allows you to use "rsync" from Windows to/from Linux/UNIX servers. DeltaCopy
is both a Client and Server. The product was written by a company called
Synametrics and you will find many download sites by simply entering
"deltacopy rsync" in Google.

DeltaCopy can also act as a server and therefore you can backup to the
Windows PC.

DeltaCopy uses rsync and therefore is only copying the files that have
changed since the last backup so time to backup is greatly reduced.
DeltaCopy allows you to set a schedule of the time you want the PC to
perform the rsync backup so no human intervention is required. Another
excellent feature is that DeltaCopy can send an e-mail to advise that it
has execute with the results of the copy process shown.

A nice product for those who only need to copy specific parts of their
Windows folder structure to a central Linux/UNIX server. I have yet to
test the ability of DeltaCopy backups to be a complete restore of Windows
(owing to Windows protection files etc) but it is certainly worth
considering to help centralise protecting your application data.

Older Operating Systems on New Hardware

Over the last twelve months I have been increasingly involved with sites
wishing to maintain their old UNIX/Linux server and the application(s) on
them but unfortunately the hardware they live on is starting to fail.

The older operating systems (eg., SCO OpenServer 5.0.4, SCO UnixWare 2.0,
RedHat 7.0 are recent issues for us) start to face a new problem when
trying to prolong their life and that is to do with the recognition of the
latest or later hardware available today. The new motherboards, RAID
controllers (SATA and SCSI), CPUs, network cards, parallel and serial
ports may not be recognised by the older operating system.

While you can possibly get the application to live happily on a new
server with the latest release of the operating system, there can be
issues with library file dependencies that the application simply must
have - and have the version they work with (eg., MySQL, Progress etc).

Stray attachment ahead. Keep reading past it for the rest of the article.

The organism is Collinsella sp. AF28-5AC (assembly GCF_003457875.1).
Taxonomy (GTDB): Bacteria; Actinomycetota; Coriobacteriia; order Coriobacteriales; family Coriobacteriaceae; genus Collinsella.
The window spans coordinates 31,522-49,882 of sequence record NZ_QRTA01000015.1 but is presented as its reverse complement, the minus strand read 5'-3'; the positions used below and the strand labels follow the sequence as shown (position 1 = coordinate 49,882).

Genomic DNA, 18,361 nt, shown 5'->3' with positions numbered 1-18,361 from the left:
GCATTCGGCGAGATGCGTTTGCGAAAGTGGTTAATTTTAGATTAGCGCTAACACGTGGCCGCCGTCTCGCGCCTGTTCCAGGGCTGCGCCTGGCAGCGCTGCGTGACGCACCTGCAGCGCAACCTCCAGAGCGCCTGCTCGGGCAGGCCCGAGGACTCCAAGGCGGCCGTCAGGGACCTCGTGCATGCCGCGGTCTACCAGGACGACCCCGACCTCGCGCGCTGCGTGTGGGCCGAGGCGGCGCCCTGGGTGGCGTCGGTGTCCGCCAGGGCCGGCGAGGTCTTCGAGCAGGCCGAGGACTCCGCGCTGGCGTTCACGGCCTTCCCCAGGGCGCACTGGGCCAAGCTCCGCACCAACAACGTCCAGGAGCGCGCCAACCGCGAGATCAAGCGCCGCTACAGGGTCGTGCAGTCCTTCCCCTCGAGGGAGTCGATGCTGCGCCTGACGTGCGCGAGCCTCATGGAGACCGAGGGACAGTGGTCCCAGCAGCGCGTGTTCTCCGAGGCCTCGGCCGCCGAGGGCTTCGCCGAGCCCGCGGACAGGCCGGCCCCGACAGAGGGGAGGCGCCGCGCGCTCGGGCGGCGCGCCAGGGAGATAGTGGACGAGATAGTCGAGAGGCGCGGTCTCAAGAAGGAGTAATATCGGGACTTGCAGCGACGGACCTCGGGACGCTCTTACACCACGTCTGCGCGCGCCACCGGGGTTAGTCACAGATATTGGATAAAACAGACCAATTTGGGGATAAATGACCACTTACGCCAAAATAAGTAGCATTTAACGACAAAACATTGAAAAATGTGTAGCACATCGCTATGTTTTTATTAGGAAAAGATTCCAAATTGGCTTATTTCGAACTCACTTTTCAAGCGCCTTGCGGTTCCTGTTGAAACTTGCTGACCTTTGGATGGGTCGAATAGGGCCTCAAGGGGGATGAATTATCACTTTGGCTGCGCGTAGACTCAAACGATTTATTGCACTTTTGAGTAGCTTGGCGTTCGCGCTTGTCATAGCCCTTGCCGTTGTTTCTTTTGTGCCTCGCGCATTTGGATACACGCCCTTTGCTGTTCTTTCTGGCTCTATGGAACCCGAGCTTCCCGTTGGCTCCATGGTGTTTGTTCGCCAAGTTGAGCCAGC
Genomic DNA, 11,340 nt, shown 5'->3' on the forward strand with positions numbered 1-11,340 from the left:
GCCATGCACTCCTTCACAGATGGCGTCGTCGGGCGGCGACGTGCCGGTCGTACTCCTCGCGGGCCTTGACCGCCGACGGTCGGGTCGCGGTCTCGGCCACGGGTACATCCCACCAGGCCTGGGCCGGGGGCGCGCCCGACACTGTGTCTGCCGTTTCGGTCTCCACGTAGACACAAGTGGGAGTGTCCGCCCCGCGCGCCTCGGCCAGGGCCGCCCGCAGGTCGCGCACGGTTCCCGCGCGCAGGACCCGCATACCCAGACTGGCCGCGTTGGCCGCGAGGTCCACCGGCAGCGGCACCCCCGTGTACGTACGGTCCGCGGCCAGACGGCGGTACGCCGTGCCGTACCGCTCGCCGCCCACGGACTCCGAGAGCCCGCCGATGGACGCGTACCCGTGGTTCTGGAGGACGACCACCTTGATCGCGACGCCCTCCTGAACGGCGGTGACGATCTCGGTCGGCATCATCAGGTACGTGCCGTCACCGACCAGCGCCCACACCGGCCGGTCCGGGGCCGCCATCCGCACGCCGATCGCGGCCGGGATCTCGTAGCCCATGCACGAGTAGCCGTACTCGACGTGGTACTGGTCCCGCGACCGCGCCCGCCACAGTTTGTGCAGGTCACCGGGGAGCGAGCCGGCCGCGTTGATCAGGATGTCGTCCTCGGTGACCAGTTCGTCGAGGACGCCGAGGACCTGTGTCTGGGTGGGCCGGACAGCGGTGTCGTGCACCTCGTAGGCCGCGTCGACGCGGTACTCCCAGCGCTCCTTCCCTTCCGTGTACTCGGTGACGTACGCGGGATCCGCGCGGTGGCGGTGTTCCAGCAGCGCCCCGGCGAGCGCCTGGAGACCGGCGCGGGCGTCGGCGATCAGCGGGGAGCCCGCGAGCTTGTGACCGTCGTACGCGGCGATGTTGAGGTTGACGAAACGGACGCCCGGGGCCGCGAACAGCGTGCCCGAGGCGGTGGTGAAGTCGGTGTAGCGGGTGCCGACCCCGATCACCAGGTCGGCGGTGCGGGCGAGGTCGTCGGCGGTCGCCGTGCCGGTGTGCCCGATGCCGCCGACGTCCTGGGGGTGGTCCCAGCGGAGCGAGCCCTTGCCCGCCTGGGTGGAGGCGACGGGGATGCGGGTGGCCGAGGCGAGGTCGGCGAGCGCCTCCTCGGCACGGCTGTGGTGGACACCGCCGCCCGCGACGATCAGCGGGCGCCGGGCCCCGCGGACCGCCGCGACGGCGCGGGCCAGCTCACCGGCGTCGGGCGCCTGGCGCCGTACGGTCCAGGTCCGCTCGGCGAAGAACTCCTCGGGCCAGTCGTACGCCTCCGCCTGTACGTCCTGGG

You can spend considerable time trying to 'trick' the application by
modifying system symbolic links on the new operating system, but this
can lead to dead-ends as well. In one case of MySQL, it looks like trying
to compile it for the later operating system is the only road to take (oh
to be on the bleeding edge).

One solution we have been implementing for most customers is porting them
to run in VMWare - VMWare allows older operating systems to see the new
hardware in a more generic and simpler driver set and for the most part
works well on any systems that don't need specific kernel driver access to
serial/parallel ports for example. VMWare runs inside a newer operating
system such as Linux or Windows and presents the generic hardware layer
to the older operating system.

In some cases just finding older hardware that is in good condition will
also suffice and I have customers who have a "bits box" sitting next to
the live server to allow swapping out of parts as the older hardware
starts to give up.

Most applications can keep going with wither VMWare or porting them to
the newer operating system but these are certainly not without some
challenges at times.

UNIX/Linux truly does far outlive the hardware it exists on.

Tech Tip

Using locate to find files:

locate is a quick and simple to use utility to help find file locations
on your Linux server. To locate any files with the name davrom.com in
them, I would simply type:

locate davrom.com

if the list is quite large, then I can type:

locate davrom.com | more

There are some useful options to the locate command:

locate -c davrom.com

will show how many files match this pattern without showing the file

locate -i davrom.com

will show you files that match in uppercase or lowercase.